At this stage it becomes clear, that the Socialist pillar is oriented along the same lines as the denominational pillars. The Socialists too had a clearly defined reservoir of followers—the workers. They had a common ideology; they closed their front against dissenting ideologies; they created a broad network of organizations and associations into which they tried to integrate all social activities of their followers. They used the same ideologically based exclusiveness and the same totality of absorbing their followers as the denominational parties did. The only difference was that they could not take over an existing network of church associations—they had to create everything from scratch. So the Dutch parties, deciding to recruit their followers exclusively from an ideologically clearly defined group, had to anticipate two consequences—a desirable and an undesirable one: By pillarization they could ensure a longlasting, nearly blind loyalty but on the other hand they had to accept a strict limitation of their sphere of influence, because all members of different religious or ideological groups were by definitionem beyond reach. …

It appears very much as if the parties decided to choose pillarization after checking the costs and benefits of mobilizing ideologically defined groups. They compared the disadvantages of limiting their sphere of influence with the big advantages: if a realistic chance could be expected to gain a majority, pillarization would be the best strategy possible for gaining both: majority and loyal voters. Indeed, all three parties—the Catholics, orthodox Protestants and Socialists—seem to have reckoned with this possibility. The Catholics expected to gain a majority among the population in a surprisingly short time because of their high fertility rate. They dreamed of the ’Catholic Netherlands’ and of an unchallenged political supe­riority. The orthodox Protestants clearly wanted to gain as many voters as possible from liberal Protestantism. They at least explicitly strived for the Protestant’s dominance and for a structuring of social life according to their religious beliefs. The Socialists assumed that the workers would help them to gain a majority at the polls, as they likewise hoped in other countries too. All three of the parties could reasonably count on winning the majority because of the considerable overlapping of the categorial groups (for example among the Catholic and Protestant workers). The condition was that they succeeded in mobilizing totally their specific reservoirs. The course of events however showed that the parties considerably overestimated their possibilities of such total mobilization. Only the Catholic were able to win over nearly the whole Catholic part of the population. They profited mostly from the support of the organizationally united Catholic church. The Socialists and especially the Protestants were less successful. So it is no surprise that the ’doorbraak’ — a refrainment from pillarization — was explicitly justified by the disappointment of hopes for a majority.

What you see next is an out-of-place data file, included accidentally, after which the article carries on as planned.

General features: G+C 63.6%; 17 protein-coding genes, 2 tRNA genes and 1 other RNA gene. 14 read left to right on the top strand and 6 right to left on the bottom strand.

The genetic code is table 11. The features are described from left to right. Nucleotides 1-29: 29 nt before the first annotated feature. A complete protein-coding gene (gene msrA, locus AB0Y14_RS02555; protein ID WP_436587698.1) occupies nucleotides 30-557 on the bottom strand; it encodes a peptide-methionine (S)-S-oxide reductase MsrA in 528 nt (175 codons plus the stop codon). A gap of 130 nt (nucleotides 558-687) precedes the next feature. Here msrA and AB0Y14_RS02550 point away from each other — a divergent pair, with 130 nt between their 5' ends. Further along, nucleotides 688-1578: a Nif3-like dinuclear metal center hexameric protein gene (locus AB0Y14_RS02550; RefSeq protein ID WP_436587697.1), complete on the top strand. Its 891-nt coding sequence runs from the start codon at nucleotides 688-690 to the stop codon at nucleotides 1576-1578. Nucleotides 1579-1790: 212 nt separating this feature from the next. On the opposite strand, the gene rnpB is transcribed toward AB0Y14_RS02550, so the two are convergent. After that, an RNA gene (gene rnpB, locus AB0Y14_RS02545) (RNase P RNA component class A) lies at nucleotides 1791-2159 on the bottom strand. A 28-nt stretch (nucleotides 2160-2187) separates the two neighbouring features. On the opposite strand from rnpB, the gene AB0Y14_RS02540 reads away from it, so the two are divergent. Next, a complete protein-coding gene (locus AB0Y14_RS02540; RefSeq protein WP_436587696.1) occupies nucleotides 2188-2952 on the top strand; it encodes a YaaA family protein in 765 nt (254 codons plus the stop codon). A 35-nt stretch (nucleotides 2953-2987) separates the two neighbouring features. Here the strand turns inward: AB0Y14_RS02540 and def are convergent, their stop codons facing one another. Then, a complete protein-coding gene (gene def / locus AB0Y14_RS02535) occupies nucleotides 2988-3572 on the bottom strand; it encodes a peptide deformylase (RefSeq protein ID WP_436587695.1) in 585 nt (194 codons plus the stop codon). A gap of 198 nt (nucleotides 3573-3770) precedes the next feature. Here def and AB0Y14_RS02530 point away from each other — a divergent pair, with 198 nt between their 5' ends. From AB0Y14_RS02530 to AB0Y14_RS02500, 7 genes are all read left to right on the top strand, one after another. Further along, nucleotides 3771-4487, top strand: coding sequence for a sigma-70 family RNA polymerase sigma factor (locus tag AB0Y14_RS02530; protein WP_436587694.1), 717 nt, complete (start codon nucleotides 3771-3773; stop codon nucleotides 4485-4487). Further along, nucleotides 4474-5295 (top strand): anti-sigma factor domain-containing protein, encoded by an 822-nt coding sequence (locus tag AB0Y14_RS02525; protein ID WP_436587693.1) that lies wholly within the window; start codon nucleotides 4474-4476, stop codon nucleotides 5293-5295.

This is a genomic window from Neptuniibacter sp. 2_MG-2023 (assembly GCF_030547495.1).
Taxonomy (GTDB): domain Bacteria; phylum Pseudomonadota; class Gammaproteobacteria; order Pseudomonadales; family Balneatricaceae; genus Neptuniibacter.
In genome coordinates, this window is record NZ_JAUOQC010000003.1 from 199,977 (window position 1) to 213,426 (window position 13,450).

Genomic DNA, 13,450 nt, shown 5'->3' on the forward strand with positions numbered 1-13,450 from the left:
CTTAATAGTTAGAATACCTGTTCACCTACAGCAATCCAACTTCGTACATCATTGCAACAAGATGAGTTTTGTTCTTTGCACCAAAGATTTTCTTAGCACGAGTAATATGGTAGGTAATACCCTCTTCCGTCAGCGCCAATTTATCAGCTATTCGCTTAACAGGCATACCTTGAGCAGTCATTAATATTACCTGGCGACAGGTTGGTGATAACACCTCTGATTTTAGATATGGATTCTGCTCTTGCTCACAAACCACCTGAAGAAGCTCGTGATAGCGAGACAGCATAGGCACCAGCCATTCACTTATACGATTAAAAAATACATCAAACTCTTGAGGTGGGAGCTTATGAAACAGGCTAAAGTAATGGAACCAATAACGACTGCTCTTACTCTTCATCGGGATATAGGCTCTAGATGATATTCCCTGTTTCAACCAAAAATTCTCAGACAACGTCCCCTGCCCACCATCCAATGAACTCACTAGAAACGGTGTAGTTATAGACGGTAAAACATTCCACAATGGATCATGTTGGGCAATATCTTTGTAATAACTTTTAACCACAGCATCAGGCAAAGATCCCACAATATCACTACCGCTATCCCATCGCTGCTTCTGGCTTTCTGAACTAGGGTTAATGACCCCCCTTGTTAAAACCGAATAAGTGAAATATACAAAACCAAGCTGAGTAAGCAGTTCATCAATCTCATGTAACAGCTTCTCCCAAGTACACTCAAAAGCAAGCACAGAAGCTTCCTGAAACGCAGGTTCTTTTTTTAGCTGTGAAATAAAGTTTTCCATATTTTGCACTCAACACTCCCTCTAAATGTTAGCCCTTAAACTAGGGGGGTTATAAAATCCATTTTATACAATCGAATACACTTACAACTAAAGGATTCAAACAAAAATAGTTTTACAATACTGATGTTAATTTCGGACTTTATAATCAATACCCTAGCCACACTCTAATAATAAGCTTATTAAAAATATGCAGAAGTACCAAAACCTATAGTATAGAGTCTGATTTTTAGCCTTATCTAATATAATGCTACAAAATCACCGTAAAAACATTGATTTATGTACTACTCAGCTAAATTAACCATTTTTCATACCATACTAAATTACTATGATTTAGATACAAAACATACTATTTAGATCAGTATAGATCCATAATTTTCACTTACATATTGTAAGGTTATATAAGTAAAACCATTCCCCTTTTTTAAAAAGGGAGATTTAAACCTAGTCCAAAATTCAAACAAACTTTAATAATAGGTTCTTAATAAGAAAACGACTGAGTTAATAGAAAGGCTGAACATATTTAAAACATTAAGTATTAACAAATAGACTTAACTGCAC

Pillarization in the Netherlands is linked so closely to the origin and the behaviour of the political parties, that each attempt to explain it without reference to these parties must necessarily lead to contradictions. Pillarization is not the consequence of struggles for emancipation or for protecting the identity of the churches only, it is mainly an effect of the mobilization activities of the Dutch political parties, focussing on religious and ideologically defined groups and arguments, during a time of specific conflicts.



Pillarization: the secret of Dutch success

Discussing a number of hypotheses, Lijphart concludes that there are two factors, plus one indirect explanation and one comprehensive explanation. (Politics 1968, ch. 5) The two factors are firstly, the basic sense of nationalism among the members of all four blocs, which is reinforced by a few national symbols, and secondly, the crosscutting of the religious and class cleavages. The first factor promotes unity and the second diminishes sharp divisions. The so-called indirect explanation is the deferential character of the Dutch political culture: Dutch politics is “highly elitist” and the masses accept this elitist leadership. (Politics 1968, 102) The reason for this is to be found in the comprehensive “explanans,” in itself the crux of Dutch political stability, namely, the spirit of accommodation among the political elites. “That is the secret of its success.” (Politics 1968, 103)



Here’s a term that I don’t see often enough.

From a summary of the work of the Dutch sociologist Arend Lijphart:

In the fifties and the sixties many political scientists in the Western world were concerned with the crucial question of how political systems could be made both stable and democratic. Their concern to find an answer to this question had clearly been stimulated by their desire “to clean the world up” after the chaotic Second World War, to prevent a further spread over Western Europe of the Communist type of totalitarian stability, and to support the democratic experiments of the newly independent but unstable countries of the Third World. In their search for the conditions of stable and democratic political rule most of these political scientists came to believe that political fragmentation of a society poses enormous obstacles to the realization of stability and democracy. In their view the cleavages or fragmentation, created by differing social, ethnic, religious, and cultural groups, had somehow to be overcome before there could be any prospect of a stable, democratic regime.

In other words, in the fifties and sixties, the mainstream opinion of political scientists was that diversity and democracy can’t coexist.